Matching a substring to people names

  • DKroot

    DKroot - 2009-01-28

    I have a task of a fuzzy search for a substring against the list of full names, e.g. "John B. Doe". I found this article:, but its focus seems to be on matching name to name. Any recommendation or experience with search for names?

    • ReverendSam

      ReverendSam - 2009-01-29

      In which case it sounds like you need a fuzzy indexing technology (not a matching one), where an index is built that takes into account fuzzy indexing.

      Q-Gram indexing is a technique i think will do the trick (explained on my website) - the tokenisers if wanted can be taken from the SImMetric library and indexing can be done using lucene. (FYI this technique is, I believe, used in the fuzzy name search of try it out to see if this is what you want, enter "Wilam Shatnerr" and see what it gives you).

      Hope this helps,

      Sam Chapman.

      • DKroot

        DKroot - 2009-01-30

        Thanks, Sam, I'll take a look into q-Gram indexing!
        Frankly. I could not find much info at, but Googling yields "A practical q-gram index for text retrieval allowing errors" article as the first hit. I'll read it and try to understand, and potentially - implement.
        IMDB search does work in approximately the way I need.

        • ReverendSam

          ReverendSam - 2009-01-30

          sorry I intended to leave my uni weblink. the exact link to the exact data you need is here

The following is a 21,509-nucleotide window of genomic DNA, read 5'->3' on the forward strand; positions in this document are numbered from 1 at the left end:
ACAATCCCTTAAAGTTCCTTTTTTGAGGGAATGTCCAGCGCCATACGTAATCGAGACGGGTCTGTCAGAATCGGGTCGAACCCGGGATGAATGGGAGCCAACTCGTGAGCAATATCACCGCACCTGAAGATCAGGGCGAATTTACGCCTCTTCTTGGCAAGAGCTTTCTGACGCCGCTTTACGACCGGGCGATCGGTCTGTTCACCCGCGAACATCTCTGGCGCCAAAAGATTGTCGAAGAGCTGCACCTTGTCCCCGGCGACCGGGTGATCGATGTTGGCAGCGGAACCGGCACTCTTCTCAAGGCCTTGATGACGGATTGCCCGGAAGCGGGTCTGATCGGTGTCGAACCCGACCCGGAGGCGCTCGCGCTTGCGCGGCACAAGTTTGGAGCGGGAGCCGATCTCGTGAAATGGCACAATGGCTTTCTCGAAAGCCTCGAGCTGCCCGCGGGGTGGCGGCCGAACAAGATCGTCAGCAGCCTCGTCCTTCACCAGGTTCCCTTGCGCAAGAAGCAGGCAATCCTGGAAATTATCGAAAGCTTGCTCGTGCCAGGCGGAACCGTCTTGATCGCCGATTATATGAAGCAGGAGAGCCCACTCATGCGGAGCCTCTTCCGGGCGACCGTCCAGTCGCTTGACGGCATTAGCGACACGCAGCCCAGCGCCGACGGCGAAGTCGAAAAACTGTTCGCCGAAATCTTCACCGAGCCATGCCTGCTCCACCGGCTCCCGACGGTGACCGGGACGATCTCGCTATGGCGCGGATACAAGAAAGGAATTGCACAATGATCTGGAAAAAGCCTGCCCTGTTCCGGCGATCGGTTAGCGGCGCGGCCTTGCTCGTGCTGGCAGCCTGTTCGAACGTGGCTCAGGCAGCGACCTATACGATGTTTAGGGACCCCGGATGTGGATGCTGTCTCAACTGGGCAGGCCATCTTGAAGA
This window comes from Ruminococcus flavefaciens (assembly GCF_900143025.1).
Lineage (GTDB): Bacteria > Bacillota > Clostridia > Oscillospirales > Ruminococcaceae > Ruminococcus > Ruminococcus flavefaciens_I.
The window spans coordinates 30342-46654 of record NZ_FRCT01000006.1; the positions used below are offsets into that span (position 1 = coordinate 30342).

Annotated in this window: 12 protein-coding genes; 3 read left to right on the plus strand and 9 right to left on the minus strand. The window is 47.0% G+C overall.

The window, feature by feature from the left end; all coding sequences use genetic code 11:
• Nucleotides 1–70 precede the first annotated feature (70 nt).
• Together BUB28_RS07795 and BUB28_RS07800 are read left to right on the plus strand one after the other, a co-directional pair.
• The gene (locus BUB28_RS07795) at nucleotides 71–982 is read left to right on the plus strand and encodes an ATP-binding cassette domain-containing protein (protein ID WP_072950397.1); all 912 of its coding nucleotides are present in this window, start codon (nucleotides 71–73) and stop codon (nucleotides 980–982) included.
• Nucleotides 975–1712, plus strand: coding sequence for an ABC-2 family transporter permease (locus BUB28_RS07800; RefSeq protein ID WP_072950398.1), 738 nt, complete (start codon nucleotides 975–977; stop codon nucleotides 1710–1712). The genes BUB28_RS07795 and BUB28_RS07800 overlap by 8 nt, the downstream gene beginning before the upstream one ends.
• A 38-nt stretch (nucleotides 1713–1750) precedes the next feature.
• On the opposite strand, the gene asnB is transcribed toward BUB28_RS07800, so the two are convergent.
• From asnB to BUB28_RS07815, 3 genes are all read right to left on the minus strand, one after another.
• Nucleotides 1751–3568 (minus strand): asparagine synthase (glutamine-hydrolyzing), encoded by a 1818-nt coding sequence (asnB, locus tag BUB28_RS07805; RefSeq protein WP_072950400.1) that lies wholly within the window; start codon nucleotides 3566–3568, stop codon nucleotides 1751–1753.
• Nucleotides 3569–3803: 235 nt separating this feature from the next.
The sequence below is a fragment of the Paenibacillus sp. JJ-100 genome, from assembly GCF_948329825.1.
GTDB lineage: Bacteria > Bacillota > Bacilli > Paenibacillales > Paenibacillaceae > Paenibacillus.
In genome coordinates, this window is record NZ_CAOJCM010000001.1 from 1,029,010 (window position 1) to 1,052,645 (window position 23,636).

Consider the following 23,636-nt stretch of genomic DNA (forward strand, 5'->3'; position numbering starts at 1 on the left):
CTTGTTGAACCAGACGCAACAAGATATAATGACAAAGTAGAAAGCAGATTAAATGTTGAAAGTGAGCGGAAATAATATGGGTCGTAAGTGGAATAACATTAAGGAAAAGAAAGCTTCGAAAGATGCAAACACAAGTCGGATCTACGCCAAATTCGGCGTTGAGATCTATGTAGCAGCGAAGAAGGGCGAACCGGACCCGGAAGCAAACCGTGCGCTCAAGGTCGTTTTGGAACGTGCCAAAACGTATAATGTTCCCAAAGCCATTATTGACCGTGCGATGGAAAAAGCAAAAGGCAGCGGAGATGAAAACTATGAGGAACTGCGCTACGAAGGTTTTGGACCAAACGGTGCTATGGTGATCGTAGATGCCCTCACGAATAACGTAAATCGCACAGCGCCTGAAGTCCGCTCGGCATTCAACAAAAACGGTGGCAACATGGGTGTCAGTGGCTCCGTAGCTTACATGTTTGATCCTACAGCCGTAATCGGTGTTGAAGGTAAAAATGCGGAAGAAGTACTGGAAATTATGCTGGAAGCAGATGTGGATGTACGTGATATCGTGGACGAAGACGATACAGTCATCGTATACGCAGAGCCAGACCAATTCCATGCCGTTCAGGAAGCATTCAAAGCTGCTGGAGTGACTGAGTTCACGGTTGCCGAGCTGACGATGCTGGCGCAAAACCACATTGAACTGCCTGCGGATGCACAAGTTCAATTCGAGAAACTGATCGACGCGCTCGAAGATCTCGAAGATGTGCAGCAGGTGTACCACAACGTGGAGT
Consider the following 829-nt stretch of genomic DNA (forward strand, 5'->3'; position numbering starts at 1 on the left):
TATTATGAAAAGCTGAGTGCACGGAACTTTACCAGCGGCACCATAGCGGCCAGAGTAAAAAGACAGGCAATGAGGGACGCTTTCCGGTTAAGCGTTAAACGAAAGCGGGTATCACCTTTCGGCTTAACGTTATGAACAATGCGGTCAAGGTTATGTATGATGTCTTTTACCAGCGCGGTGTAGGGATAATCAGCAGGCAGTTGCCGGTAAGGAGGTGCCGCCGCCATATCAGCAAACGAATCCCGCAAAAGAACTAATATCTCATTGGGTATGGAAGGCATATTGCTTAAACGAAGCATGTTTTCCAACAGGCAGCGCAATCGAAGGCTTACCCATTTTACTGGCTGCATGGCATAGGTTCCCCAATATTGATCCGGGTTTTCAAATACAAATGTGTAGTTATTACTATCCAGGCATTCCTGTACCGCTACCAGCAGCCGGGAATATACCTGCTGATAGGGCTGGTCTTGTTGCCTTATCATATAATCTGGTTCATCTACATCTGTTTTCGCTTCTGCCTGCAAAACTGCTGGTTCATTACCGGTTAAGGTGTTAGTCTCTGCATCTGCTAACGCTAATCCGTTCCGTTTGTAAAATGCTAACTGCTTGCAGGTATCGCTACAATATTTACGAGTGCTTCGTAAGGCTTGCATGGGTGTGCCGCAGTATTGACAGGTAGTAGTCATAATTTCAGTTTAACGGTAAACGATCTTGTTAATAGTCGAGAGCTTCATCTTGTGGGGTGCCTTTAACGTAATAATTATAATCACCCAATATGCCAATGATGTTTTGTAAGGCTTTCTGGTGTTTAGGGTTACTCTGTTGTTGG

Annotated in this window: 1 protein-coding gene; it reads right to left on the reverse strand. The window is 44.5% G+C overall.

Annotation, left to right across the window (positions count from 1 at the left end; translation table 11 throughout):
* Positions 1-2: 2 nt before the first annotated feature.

but I'm sure you can find better external elsewhere online.

          Sam Chapman

          • DKroot

            DKroot - 2009-02-03

            Thanks a lot, Sam! We'll try to use Q-Grams. Once we get closer to implementation, I'll post feedback here on how well it is working on our data.

  • martin

    martin - 2010-08-07

    Sorry to activate an old thread, Sam, but I don't understand what you're suggesting here.  Do you know of any open source projects that use Lucene to index q-grams?

    So you would use a custom Lucene Analyzer (tokenizer) to convert each document into q-grams.  For example, (1,##s), (2,#sa), (3,sam), (4,am ), (5,m c), (6, ch), (7,cha), (8,hap), (9,apm), (10,pma), (11,man), (12,an%), (13,n%%).  Then you would search these in Lucene with a "sloppy" PhraseQuery?  Or with a Fuzzy (Levenshtein) query?

    I don't see how Lucene could match "sam 7 chapman" to this index unless you used a Fuzzy query.  But if you're eventually using Levenshtein anyway, why use q-grams at all?

    Thanks for the terrific software, and thanks for any guidance you can give me.  I am just starting with Lucene and may be misunderstanding it.


  • ReverendSam

    ReverendSam - 2010-08-10

    what i mean is - index the qGrams as you say but also use the same tokeniser on the input to break the input also check against the index (which is now finite in size also) and simply count matches/possible matches.

    This technique is/was employed in try a query spelled wrong for an actors/ess name and see what it returns.


Log in to post a comment.